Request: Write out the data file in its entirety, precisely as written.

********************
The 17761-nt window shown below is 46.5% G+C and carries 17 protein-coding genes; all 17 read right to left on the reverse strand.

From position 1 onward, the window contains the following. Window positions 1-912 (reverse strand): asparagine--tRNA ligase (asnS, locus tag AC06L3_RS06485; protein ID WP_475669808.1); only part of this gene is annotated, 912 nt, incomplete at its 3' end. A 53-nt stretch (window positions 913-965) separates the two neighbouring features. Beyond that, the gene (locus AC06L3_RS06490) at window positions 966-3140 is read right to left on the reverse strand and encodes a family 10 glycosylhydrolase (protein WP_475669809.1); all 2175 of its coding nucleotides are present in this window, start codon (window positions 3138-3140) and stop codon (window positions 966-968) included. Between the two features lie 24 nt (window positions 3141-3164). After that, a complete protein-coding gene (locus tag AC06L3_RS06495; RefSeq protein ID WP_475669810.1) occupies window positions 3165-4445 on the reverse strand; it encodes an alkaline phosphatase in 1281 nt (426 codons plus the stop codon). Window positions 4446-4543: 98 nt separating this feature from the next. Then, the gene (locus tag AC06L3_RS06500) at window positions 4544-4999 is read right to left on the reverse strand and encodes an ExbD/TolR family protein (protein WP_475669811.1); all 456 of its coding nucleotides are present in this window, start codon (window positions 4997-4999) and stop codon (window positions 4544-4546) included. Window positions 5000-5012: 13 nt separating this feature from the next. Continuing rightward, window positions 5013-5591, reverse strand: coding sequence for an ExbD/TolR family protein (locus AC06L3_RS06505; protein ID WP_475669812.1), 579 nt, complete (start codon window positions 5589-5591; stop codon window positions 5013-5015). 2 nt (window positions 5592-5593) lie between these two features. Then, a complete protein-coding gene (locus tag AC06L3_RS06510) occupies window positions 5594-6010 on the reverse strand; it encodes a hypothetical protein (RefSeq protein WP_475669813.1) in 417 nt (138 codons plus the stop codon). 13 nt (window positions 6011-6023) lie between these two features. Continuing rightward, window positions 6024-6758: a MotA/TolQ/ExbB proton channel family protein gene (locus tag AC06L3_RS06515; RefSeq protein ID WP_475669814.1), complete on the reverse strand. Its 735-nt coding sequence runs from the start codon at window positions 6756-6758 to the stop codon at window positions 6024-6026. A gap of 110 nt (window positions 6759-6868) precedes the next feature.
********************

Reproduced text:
The 17761-nt window shown below is 46.5% G+C and carries 17 protein-coding genes; all 17 read right to left on the reverse strand.

From position 1 onward, the window contains the following. Window positions 1-912 (reverse strand): asparagine--tRNA ligase (asnS, locus tag AC06L3_RS06485; protein ID WP_475669808.1); only part of this gene is annotated, 912 nt, incomplete at its 3' end. A 53-nt stretch (window positions 913-965) separates the two neighbouring features. Beyond that, the gene (locus AC06L3_RS06490) at window positions 966-3140 is read right to left on the reverse strand and encodes a family 10 glycosylhydrolase (protein WP_475669809.1); all 2175 of its coding nucleotides are present in this window, start codon (window positions 3138-3140) and stop codon (window positions 966-968) included. Between the two features lie 24 nt (window positions 3141-3164). After that, a complete protein-coding gene (locus tag AC06L3_RS06495; RefSeq protein ID WP_475669810.1) occupies window positions 3165-4445 on the reverse strand; it encodes an alkaline phosphatase in 1281 nt (426 codons plus the stop codon). Window positions 4446-4543: 98 nt separating this feature from the next. Then, the gene (locus tag AC06L3_RS06500) at window positions 4544-4999 is read right to left on the reverse strand and encodes an ExbD/TolR family protein (protein WP_475669811.1); all 456 of its coding nucleotides are present in this window, start codon (window positions 4997-4999) and stop codon (window positions 4544-4546) included. Window positions 5000-5012: 13 nt separating this feature from the next. Continuing rightward, window positions 5013-5591, reverse strand: coding sequence for an ExbD/TolR family protein (locus AC06L3_RS06505; protein ID WP_475669812.1), 579 nt, complete (start codon window positions 5589-5591; stop codon window positions 5013-5015). 2 nt (window positions 5592-5593) lie between these two features. Then, a complete protein-coding gene (locus tag AC06L3_RS06510) occupies window positions 5594-6010 on the reverse strand; it encodes a hypothetical protein (RefSeq protein WP_475669813.1) in 417 nt (138 codons plus the stop codon). 13 nt (window positions 6011-6023) lie between these two features. Continuing rightward, window positions 6024-6758: a MotA/TolQ/ExbB proton channel family protein gene (locus tag AC06L3_RS06515; RefSeq protein ID WP_475669814.1), complete on the reverse strand. Its 735-nt coding sequence runs from the start codon at window positions 6756-6758 to the stop codon at window positions 6024-6026. A gap of 110 nt (window positions 6759-6868) precedes the next feature.